“I feel I can no longer de-escalate because I am getting overwhelmed.

Yo this guy is pissing me off, can we swap?

Ignore Challenging Questions

“Engaging with people who ask challenging questions is rarely productive. When a person challenges you, redirect their attention to the issue at hand. Ignore the challenge, but not the person. Bring their focus back to how you can work together to solve the problem.”

– Crisis Prevention Institute’s “10 Tips.”

Some examples of challenging questions we might experience:

  • Who are you to tell me what to do?
  • Who’s paying you to do this?

It’s helpful to have some simple, truthful, and unthreatening stock responses handy.

I just want to help people stay safe today.

Feel free to ignore questions, especially if answering will escalate things.

Allow Time for Decisions

“When a person is upset, they may not be able to think clearly. Give them a few moments to think through what you’ve said. A person’s stress rises when they feel rushed. Allowing time brings calm.”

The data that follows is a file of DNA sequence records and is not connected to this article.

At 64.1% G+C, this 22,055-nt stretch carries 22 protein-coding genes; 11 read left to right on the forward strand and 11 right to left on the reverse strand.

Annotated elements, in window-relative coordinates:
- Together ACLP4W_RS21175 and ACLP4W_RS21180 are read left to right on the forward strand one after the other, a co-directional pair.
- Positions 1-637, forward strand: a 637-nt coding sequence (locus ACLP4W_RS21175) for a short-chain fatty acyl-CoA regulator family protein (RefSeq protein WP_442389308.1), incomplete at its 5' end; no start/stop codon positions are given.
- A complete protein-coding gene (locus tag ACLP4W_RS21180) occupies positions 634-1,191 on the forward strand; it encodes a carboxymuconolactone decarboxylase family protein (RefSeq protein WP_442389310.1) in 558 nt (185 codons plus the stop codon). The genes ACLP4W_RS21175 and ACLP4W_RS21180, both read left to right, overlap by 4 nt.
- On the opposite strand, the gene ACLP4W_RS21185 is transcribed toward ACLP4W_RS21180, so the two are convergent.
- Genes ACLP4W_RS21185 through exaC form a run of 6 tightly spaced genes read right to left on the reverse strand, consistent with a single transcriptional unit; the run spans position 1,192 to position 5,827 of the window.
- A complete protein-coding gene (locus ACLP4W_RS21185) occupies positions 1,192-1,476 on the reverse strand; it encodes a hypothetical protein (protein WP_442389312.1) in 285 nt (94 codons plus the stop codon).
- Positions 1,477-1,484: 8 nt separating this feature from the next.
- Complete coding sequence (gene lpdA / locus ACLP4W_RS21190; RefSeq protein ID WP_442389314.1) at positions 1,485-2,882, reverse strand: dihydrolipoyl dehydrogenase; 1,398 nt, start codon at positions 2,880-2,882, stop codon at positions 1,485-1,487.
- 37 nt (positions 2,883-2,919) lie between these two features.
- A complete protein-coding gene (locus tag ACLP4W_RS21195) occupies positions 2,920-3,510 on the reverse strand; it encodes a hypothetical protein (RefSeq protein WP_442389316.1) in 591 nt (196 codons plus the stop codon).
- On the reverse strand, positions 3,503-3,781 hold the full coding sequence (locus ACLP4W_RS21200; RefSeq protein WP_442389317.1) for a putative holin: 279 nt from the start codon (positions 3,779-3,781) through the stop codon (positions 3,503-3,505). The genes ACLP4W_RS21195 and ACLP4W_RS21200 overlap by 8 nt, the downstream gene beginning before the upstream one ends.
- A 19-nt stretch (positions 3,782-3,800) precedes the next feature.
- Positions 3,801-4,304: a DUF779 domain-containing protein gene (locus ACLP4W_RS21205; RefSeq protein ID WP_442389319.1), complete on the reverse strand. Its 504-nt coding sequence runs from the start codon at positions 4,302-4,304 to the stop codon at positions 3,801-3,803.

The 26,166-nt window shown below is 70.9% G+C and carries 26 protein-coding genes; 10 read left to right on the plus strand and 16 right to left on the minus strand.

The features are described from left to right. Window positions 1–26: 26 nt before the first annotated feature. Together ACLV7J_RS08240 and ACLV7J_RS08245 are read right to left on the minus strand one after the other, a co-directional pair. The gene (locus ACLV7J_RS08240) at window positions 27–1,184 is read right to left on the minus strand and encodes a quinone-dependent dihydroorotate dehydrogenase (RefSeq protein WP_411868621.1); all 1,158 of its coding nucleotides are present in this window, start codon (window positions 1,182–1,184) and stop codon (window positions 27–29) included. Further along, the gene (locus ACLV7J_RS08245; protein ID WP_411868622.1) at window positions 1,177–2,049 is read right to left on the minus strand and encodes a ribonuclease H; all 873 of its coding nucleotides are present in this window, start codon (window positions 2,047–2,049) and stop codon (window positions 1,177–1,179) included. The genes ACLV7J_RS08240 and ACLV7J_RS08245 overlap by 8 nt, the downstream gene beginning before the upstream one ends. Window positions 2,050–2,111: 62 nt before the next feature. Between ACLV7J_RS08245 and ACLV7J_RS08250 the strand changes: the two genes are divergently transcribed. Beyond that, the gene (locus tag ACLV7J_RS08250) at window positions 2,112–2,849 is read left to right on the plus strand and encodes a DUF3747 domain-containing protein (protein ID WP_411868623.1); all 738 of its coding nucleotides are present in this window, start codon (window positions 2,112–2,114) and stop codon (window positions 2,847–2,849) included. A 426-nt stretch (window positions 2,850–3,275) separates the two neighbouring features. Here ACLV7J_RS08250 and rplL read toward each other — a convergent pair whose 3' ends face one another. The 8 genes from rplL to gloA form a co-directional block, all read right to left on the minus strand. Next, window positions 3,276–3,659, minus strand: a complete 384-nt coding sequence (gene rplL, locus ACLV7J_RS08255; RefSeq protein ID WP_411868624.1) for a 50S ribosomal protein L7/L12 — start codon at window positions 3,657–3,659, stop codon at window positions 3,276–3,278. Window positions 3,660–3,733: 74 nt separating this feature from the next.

– Crisis Prevention Institute’s “10 Tips.”

A bad decision now? Or a good decision in twenty minutes? Give them time to process the situation. An escalated mind is not processing all the information around it. There is no wasted time with de-escalation. Let their brain catch up and make good choices.

Offer choices. Consider the “good choice sandwich” to engage their thinking brain and encourage logical actions: offer a positive choice, offer a negative choice, remind of positive choice.

Example for an escalated motorist:

I can’t make the crowd vacate the intersection, so the options we have are: You can use the left lane to U-turn and go around this intersection, or you can wait here for fifteen minutes for the march to pass. Or, again, the other option is to make a U-turn and navigate around the block.

Set Limits

“As a person progresses through a crisis, give them respectful, simple, and reasonable limits. Offer concise and respectful choices and consequences. A person who’s upset may not be able to focus on everything you say. Be clear, speak simply, and offer the positive choice first.”

– Crisis Prevention Institute’s “10 Tips.”

It’s important to maintain boundaries when you interact with an agitator. We build trust so that the options we present will be considered by a receptive and rational mind. Offer positive choice. Offer negative choice. Remind of positive choice. Set clear boundaries.

Further Reading:

10 De-escalation Tips” by the Crisis Prevention Institute

Puget Sound John Brown Gun Club is an antifascist, anti-racist, pro-worker community defense organization.